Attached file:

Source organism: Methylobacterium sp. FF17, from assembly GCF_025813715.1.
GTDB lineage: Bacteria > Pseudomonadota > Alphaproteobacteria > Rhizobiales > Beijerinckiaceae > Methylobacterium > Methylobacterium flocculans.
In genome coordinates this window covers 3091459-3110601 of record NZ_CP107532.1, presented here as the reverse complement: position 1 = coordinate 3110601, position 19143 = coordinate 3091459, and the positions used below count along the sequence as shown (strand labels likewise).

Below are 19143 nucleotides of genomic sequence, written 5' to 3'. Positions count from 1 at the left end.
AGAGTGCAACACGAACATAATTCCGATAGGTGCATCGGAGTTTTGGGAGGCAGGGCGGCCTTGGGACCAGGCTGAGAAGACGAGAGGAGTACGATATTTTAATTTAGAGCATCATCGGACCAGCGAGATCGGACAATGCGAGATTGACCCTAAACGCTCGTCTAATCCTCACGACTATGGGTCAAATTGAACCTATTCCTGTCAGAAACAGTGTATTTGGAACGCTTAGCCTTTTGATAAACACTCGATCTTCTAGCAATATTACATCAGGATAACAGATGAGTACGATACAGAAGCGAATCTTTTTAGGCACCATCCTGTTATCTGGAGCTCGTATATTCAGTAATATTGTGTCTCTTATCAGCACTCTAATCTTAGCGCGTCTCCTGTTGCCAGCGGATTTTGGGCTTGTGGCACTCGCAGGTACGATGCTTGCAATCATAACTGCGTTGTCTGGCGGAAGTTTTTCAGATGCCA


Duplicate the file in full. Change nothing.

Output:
Source organism: Methylobacterium sp. FF17, from assembly GCF_025813715.1.
GTDB lineage: Bacteria > Pseudomonadota > Alphaproteobacteria > Rhizobiales > Beijerinckiaceae > Methylobacterium > Methylobacterium flocculans.
In genome coordinates this window covers 3091459-3110601 of record NZ_CP107532.1, presented here as the reverse complement: position 1 = coordinate 3110601, position 19143 = coordinate 3091459, and the positions used below count along the sequence as shown (strand labels likewise).

Below are 19143 nucleotides of genomic sequence, written 5' to 3'. Positions count from 1 at the left end.
AGAGTGCAACACGAACATAATTCCGATAGGTGCATCGGAGTTTTGGGAGGCAGGGCGGCCTTGGGACCAGGCTGAGAAGACGAGAGGAGTACGATATTTTAATTTAGAGCATCATCGGACCAGCGAGATCGGACAATGCGAGATTGACCCTAAACGCTCGTCTAATCCTCACGACTATGGGTCAAATTGAACCTATTCCTGTCAGAAACAGTGTATTTGGAACGCTTAGCCTTTTGATAAACACTCGATCTTCTAGCAATATTACATCAGGATAACAGATGAGTACGATACAGAAGCGAATCTTTTTAGGCACCATCCTGTTATCTGGAGCTCGTATATTCAGTAATATTGTGTCTCTTATCAGCACTCTAATCTTAGCGCGTCTCCTGTTGCCAGCGGATTTTGGGCTTGTGGCACTCGCAGGTACGATGCTTGCAATCATAACTGCGTTGTCTGGCGGAAGTTTTTCAGATGCCA